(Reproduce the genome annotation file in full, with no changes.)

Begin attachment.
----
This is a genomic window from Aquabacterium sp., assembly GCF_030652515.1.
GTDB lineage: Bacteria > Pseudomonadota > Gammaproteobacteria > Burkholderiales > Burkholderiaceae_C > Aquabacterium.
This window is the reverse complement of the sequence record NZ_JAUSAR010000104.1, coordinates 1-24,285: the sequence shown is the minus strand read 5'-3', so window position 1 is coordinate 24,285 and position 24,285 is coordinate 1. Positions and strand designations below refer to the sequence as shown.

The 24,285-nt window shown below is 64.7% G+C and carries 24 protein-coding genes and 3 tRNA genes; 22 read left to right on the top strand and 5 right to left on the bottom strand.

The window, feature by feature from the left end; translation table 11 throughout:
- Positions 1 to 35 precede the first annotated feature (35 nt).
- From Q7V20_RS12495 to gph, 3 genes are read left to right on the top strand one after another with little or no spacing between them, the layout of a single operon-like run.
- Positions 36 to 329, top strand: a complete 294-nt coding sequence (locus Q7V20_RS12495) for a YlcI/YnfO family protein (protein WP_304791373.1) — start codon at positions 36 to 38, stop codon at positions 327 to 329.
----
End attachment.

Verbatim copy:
This is a genomic window from Aquabacterium sp., assembly GCF_030652515.1.
GTDB lineage: Bacteria > Pseudomonadota > Gammaproteobacteria > Burkholderiales > Burkholderiaceae_C > Aquabacterium.
This window is the reverse complement of the sequence record NZ_JAUSAR010000104.1, coordinates 1-24,285: the sequence shown is the minus strand read 5'-3', so window position 1 is coordinate 24,285 and position 24,285 is coordinate 1. Positions and strand designations below refer to the sequence as shown.

The 24,285-nt window shown below is 64.7% G+C and carries 24 protein-coding genes and 3 tRNA genes; 22 read left to right on the top strand and 5 right to left on the bottom strand.

The window, feature by feature from the left end; translation table 11 throughout:
- Positions 1 to 35 precede the first annotated feature (35 nt).
- From Q7V20_RS12495 to gph, 3 genes are read left to right on the top strand one after another with little or no spacing between them, the layout of a single operon-like run.
- Positions 36 to 329, top strand: a complete 294-nt coding sequence (locus Q7V20_RS12495) for a YlcI/YnfO family protein (protein WP_304791373.1) — start codon at positions 36 to 38, stop codon at positions 327 to 329.